77. Mr. David Young : To ask the Secretary of State for the Environment if he has received a copy of the Countryside Commission's report of December 1988 on sites of conservation and recreation value currently in the ownership of water authorities ; and if he will make a statement.
The planning system, together with the existing arrangements for national parks and areas of outstanding natural beauty, protects and will continue to protect amenity land.
The majority of land in national parks has always been in private ownership, and there is no evidence that this inhibits public enjoyment or leads to unacceptable development.
Column 638response to the consultation paper "A New Financial Regime for Local Authority Housing in England and Wales" ; and if he will make a statement.
Mr. Moynihan : The Water Bill provides for the establishment of the new National Rivers Authority with strong powers for the protection and enhancement of the water environment. The Bill also contains proposals for a strengthened general framework for the control of water pollution through the introduction of statutory water quality objectives. Improved powers to establish water protection zones are included in the Bill along with new provisions designed to allow most stringent controls over discharges of the most dangerous "Red List" substances.
Other action in hand includes major programmes by the regional water authorities, costing in the region of £900 million to £1,000 million to bring sewage treatments works which are at present failing to meet discharge consent conditions into compliance by March 1992. Regulations are also being prepared to improve controls over three of the commonest sources of water pollution incidents--slurry, silage and oil stores.
47. Mr. Morley : To ask the Secretary of State for the Environment if he will give the latest available figures for households in bed-and- breakfast accommodation (a) in Greater London and (b) in England and Wales as a whole.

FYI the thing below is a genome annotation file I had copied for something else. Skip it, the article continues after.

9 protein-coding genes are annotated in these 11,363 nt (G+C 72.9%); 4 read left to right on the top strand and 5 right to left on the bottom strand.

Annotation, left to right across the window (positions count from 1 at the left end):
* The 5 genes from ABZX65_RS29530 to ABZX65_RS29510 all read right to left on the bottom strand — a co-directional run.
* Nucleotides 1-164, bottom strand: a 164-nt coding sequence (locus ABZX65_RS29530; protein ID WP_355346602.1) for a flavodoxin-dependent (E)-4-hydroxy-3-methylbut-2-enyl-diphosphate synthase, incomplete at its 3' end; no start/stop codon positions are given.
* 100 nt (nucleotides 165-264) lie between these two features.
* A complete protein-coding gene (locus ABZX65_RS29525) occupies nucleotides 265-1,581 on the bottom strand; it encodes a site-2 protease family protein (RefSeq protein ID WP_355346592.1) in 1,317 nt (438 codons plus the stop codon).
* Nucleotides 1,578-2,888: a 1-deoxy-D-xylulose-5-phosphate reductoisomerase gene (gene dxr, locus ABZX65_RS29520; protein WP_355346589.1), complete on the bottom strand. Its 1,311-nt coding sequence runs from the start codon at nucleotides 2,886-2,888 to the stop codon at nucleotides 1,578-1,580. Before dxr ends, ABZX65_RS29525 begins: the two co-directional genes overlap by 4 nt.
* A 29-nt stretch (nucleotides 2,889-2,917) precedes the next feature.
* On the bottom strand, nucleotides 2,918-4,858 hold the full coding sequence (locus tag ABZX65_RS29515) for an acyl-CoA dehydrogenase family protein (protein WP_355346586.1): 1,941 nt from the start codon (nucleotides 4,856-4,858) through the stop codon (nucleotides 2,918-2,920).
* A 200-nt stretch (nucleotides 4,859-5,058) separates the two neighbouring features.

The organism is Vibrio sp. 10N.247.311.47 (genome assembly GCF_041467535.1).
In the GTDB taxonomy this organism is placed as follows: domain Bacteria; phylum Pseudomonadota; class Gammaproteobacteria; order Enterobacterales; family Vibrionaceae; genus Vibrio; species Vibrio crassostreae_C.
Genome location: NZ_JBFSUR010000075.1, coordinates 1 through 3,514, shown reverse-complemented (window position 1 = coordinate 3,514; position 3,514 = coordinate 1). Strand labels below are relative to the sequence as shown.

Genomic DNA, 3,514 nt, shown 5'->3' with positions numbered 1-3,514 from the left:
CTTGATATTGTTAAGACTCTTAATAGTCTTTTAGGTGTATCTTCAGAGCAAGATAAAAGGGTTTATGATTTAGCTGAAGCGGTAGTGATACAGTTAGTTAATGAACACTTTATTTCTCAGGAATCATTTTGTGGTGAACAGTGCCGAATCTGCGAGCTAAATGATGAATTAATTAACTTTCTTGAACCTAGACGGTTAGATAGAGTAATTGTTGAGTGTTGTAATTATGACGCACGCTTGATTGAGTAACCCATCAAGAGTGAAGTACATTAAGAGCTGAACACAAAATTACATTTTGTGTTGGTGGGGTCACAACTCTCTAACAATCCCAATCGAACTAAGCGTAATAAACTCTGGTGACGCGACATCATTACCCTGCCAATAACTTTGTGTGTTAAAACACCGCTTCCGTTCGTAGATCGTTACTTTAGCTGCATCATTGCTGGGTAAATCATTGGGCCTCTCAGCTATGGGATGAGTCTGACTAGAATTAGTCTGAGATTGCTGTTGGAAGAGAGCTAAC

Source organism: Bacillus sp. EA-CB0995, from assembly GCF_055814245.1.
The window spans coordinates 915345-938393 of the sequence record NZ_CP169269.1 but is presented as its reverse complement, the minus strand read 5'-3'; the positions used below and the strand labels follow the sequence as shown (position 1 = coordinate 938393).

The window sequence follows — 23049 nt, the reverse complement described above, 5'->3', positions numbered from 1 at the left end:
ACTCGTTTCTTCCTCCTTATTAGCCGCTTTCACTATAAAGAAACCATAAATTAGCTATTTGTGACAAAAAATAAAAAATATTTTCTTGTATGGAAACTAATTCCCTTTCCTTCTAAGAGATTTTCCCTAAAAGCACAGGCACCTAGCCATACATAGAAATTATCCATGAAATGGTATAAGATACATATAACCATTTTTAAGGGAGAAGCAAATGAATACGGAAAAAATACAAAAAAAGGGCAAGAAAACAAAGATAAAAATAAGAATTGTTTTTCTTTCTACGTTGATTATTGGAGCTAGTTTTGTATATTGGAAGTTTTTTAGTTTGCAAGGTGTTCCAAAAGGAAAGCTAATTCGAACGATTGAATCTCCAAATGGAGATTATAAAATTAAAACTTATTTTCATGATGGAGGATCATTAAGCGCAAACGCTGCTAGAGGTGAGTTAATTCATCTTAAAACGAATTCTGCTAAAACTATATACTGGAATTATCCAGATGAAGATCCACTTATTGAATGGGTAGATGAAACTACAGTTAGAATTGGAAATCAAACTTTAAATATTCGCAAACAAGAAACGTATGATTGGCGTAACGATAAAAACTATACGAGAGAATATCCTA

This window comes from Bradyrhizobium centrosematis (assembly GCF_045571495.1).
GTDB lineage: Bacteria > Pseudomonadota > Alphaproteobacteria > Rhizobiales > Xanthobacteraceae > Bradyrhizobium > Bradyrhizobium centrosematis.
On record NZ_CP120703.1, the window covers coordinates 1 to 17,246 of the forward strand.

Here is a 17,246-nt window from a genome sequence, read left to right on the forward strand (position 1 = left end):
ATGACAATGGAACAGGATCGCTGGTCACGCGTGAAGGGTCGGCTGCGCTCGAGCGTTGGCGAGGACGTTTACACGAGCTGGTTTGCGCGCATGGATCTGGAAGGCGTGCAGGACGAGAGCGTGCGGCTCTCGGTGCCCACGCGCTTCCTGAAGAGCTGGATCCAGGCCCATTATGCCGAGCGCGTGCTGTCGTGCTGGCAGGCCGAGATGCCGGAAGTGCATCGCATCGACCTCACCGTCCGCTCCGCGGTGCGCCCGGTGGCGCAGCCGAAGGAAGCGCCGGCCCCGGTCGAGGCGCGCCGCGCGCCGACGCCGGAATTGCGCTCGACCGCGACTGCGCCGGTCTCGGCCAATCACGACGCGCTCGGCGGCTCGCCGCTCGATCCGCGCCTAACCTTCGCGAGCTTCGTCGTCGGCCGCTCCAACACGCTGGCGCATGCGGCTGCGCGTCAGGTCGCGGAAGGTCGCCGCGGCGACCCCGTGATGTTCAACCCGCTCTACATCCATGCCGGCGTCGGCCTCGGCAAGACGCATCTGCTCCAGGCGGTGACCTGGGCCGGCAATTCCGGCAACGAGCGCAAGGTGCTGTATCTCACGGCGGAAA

Mr. Trippier : Latest estimates of households temporarily placed in bed-and-breakfast accommodation by English local authorities appear in table 4(a) of "Local authorities' action under the homelessness provisions of the 1985 Housing Act : England. Results for the third quarter of 1988. Supplementary Tables", which is available in the Library.
For Welsh figures, I refer the hon. Member to my right hon. Friend the Secretary of State for Wales.
Mr. Trippier : The latest estimate of the average cost per household day of bed-and-breakfast accommodation provided by English local authorities in 1987-88 is £34 (£26 net of offsetting income such as DSS allowances).
Mrs. Virginia Bottomley : We have received representations from or on behalf of about 15 local authorities concerning the announcement on 19 December by my right hon. Friend the Minister for Local Government of the rate support grant settlement for 1989-90. Several hon. Members also made representations during the debate on the settlement on 19 January. The House then approved the 1989-90 rate supports grant report and supplementary reports for earlier years.